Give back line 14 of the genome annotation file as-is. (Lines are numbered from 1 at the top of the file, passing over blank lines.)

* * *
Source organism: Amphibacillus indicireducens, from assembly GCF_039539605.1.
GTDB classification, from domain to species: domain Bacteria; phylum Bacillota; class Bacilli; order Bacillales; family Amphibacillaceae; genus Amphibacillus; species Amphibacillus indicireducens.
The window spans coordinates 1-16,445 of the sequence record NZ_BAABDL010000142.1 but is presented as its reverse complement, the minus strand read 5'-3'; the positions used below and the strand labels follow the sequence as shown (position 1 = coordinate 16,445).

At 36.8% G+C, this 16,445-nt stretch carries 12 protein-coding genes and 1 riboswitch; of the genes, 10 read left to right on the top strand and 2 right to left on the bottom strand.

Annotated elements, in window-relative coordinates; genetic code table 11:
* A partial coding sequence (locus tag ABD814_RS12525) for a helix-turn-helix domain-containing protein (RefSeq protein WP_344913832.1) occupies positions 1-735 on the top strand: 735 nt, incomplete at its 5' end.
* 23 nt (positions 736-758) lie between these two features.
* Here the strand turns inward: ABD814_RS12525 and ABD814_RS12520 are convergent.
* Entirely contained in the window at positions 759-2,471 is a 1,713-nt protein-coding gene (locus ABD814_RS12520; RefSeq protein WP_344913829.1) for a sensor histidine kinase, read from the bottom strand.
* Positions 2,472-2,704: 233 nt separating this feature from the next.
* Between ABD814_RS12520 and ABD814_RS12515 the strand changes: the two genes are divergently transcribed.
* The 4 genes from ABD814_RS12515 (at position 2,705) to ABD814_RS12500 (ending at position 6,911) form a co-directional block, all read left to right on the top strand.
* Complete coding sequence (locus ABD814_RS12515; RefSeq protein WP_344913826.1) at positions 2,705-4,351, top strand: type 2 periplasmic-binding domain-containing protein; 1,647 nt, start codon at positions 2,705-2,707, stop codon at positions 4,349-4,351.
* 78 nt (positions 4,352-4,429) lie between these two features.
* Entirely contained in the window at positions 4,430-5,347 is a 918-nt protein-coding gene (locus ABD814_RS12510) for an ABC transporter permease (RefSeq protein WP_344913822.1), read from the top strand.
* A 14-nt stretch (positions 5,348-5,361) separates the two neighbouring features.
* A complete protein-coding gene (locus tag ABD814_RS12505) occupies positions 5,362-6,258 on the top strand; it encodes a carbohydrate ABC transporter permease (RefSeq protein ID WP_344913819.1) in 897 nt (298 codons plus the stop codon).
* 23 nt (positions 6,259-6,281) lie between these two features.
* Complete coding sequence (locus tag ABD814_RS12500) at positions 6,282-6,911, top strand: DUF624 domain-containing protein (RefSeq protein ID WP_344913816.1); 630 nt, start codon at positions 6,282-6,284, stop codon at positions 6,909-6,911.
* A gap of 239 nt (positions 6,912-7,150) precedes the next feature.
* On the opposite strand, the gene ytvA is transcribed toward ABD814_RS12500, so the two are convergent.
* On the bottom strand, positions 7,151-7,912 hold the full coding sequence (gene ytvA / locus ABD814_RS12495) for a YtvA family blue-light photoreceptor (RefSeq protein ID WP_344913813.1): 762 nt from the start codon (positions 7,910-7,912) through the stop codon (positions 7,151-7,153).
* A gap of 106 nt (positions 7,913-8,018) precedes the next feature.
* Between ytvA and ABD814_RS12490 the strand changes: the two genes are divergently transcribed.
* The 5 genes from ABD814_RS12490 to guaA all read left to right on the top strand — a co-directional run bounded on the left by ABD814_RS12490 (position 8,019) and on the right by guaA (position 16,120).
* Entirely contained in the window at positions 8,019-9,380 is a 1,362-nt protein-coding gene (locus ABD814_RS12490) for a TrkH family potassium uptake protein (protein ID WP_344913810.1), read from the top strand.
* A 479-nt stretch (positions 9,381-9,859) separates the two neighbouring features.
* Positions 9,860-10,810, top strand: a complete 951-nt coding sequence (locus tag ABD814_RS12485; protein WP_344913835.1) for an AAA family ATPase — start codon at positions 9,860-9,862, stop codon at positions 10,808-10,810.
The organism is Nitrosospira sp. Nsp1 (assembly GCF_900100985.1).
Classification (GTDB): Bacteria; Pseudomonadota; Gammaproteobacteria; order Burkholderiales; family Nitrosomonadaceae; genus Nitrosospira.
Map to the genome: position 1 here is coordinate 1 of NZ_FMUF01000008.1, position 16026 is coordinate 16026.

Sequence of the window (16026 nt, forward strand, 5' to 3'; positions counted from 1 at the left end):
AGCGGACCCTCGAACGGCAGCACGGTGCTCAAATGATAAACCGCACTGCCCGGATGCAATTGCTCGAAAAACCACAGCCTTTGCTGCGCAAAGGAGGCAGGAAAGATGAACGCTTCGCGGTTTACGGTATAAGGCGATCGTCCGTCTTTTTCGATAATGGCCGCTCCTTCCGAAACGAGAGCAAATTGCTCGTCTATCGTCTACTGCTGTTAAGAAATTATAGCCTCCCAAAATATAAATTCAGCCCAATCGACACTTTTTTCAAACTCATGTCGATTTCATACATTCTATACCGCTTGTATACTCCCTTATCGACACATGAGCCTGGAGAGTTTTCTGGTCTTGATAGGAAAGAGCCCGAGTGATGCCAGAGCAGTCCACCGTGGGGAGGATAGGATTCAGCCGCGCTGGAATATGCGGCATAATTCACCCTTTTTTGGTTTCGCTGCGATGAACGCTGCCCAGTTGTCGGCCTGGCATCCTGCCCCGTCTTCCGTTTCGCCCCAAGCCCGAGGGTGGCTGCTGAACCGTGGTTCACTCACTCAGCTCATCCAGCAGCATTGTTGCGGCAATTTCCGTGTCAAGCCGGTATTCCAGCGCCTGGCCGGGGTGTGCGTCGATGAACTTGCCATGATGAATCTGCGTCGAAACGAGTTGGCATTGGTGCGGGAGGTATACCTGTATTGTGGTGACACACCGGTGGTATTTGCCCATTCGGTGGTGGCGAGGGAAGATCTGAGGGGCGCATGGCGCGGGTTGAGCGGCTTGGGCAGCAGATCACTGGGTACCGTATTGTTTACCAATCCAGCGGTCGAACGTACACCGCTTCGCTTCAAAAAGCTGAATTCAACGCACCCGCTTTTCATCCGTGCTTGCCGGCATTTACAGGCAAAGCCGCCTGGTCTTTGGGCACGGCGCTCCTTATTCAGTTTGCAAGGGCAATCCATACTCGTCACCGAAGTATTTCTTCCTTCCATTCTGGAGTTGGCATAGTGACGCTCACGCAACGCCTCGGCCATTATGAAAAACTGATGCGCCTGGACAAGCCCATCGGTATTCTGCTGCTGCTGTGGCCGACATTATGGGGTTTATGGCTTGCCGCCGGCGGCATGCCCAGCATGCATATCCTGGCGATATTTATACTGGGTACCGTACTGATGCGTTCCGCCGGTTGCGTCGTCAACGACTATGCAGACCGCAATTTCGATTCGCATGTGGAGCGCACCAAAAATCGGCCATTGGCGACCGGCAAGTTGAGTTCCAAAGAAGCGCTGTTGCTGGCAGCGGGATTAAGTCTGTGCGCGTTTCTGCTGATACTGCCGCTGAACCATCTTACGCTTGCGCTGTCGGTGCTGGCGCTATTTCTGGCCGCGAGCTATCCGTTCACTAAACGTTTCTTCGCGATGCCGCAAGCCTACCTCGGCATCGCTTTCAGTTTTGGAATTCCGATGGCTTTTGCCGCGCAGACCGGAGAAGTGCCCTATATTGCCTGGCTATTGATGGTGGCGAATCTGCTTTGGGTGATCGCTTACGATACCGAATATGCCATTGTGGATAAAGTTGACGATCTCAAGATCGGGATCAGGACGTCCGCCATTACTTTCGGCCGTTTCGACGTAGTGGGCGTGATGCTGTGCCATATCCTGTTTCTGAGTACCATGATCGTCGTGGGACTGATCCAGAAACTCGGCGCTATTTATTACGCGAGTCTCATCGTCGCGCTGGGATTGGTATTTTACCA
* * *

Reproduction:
* 78 nt (positions 4,352-4,429) lie between these two features.